A Summary on Victim Blaming: For Children

Despite the relentless attempts of activists, women, and (most importantly) victims, there are still people in this world that blame the victim of violence and not the abuser. So for all of the children out there (children is actually an inadequate term as even children learn at a quicker pace than victim blamers) who refuse to see that the victims of rape and violence are not at fault, I have written this article: A Summary on Victim Blaming: For Children. To illustrate my point and describe this ‘difficult’ concept to those who fail to understand after years of explaining, I have decided to use the children’s fairy tale, Little Red Riding Hood, to make this concept more comprehendible.

Some people come away from reading Little Red Riding Hood and blame Little Red for her being eaten by the Big Bad Wolf. These ignorant people suggest that if Little Red had not been so naïve and dim-witted, she would have been able to evade the cunning of the wolf and avoid being tricked into his plan. They say that because of her ‘lack of knowledge’ she is to an extent to blame for the violence exhibited by the wolf. If this was to be translated into real life, this inferior argument suggests that if a woman had known better than to talk to a predator (who is employing deceit to make them look like they aren’t a predator) than she wouldn’t have been attacked. This logic thus makes the claim that the victim should have known better, inadequate.

Another theory held by children who believe in victim blaming that is also discredited is that Little Red wore a red cape, a colour that easily attracts attention. Her little red hood caught the eye of the wolf and attracted him to her. According to victim blamers, if Little Red didn’t want to be eaten, she should have worn a duller colour. If Little Red Riding Hood was to be set in modern reality, Little Red could simply be a girl who wore a low cut shirt while walking the streets. The notion that wearing an ‘attention grabbing’ outfit is reason enough to blame the victim for the attack is repulsive and vomit-worthy. It is hardly Little Red’s fault for wearing an outfit that apparently made it impossible for the wolf to avoid eating her.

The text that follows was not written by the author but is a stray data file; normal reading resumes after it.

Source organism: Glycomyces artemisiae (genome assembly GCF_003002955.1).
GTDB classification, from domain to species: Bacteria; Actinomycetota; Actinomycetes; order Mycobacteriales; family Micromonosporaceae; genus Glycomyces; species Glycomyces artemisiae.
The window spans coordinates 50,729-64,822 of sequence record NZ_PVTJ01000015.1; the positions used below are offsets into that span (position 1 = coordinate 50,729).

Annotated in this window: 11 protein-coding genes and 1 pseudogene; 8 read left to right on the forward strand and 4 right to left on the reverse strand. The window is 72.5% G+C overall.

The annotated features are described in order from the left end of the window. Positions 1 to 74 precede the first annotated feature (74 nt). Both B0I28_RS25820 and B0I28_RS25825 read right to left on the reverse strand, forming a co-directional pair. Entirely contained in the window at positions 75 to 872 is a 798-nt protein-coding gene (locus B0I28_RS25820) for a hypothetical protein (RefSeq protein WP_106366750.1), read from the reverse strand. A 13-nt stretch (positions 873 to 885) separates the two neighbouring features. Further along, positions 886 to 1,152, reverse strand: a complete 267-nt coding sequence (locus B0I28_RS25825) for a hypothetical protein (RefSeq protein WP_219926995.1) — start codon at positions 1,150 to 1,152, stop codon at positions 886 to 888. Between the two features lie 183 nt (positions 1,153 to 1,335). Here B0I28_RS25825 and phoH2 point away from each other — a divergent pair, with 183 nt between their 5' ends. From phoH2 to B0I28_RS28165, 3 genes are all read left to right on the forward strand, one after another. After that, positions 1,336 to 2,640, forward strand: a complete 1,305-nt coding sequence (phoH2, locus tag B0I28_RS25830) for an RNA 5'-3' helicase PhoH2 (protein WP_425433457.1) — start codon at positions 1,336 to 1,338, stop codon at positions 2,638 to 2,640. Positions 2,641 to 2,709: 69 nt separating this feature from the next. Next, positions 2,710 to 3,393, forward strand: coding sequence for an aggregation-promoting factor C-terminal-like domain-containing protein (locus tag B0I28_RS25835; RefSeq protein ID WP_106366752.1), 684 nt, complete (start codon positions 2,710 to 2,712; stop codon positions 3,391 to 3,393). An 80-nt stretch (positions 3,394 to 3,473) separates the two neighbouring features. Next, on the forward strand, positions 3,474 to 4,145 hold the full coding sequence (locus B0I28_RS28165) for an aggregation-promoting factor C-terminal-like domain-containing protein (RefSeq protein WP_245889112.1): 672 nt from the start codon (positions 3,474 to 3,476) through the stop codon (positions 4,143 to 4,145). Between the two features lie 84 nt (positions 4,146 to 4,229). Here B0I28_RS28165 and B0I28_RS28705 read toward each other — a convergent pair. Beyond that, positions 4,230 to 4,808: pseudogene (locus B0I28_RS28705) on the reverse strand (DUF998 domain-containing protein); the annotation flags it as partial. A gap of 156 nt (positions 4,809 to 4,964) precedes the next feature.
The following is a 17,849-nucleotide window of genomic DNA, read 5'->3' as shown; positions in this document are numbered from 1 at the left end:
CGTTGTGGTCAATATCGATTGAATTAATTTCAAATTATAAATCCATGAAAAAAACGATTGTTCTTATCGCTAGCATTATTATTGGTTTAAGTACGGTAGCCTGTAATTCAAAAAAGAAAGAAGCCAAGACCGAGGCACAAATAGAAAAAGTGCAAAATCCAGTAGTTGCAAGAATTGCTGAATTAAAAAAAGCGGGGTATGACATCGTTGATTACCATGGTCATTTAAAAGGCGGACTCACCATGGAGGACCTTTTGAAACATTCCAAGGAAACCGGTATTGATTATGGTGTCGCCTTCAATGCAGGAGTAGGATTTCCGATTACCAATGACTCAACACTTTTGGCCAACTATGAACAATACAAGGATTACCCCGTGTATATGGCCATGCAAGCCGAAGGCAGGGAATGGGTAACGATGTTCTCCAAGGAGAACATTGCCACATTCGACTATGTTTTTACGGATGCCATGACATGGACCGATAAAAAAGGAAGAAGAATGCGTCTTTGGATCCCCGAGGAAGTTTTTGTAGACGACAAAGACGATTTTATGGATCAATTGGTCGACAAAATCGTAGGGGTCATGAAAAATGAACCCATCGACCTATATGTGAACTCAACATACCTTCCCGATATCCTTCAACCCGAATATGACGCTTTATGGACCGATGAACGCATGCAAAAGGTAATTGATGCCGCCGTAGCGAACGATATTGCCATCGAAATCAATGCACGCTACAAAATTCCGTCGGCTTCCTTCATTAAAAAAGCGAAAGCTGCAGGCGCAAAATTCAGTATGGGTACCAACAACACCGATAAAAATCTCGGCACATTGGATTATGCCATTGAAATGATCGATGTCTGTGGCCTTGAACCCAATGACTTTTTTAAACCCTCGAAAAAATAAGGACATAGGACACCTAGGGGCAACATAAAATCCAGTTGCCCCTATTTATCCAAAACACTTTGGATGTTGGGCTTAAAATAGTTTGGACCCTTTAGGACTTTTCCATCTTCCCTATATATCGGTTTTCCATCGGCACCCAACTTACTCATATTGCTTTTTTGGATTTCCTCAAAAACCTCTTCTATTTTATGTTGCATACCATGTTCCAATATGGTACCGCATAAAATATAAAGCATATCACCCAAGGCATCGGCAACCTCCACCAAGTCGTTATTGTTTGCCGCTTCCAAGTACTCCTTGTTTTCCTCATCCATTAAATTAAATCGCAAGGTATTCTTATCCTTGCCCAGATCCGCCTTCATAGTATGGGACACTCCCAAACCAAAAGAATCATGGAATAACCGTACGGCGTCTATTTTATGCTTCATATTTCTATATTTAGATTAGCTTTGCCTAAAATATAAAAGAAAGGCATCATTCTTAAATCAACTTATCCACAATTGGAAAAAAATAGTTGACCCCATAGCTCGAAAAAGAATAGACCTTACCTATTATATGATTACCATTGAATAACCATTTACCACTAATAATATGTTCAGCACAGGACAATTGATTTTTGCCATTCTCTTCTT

People who blame Little Red for her attack also ignorantly believe that Little Red should not have entered the woods if she didn’t want the Big Bad Wolf to violate her. The argument that Little Red “should have known not to enter a forest filled with wolves,” is incompetent and fails to have any validity as Little Red is essentially a child who was only trying to help her sick grandmother. The fact that she was preyed upon by a wolf, who used her young age, vulnerability, and sweetness against her, serves as a metaphor for the preying upon of young girls by older men and the consequent blaming of the girls who were apparently, “asking for it” by walking near them.

And even if all of these reasons were valid (which they clearly fail to be) the wolf made the ultimate choice to eat Little Red. The abuser always makes the choice to abuse. They are not forced or lured into it by clothing choice. It is an utterly absurd concept to choose to ignore the facts that are presented in front of you, but these ‘children’ do just this. They ignore reality for ‘alternative truths’ because it suits them better to be correct in an argument than morally correct.

And yes, he is a wolf in this story, but I am only using this tale as an extended metaphor for the real life situation of victim blaming. Abusers are not wolves in the sense that wolves have to hunt to survive. We are humans and have the power to choose against violence. But even when the rapists and abusers choose violence, society justifies it by blaming the victim. What kind of society are we if we allow for this horrendous occurrence? What kind of society are we if we allow abusers to walk free and instead shame the victim for their clothing choices?

Not a very good one, if you ask me.

But there is certainly hope. There is certainly light. If Little Red can escape from the stomach of the wolf so can we. And I hope that we can all learn from this children’s tale and grow up. We can stop this wrong, we can stop this ignorance. We just have to keep trying.

Written by Darcy Campbell, Editor-in-Chief of The Restless Times

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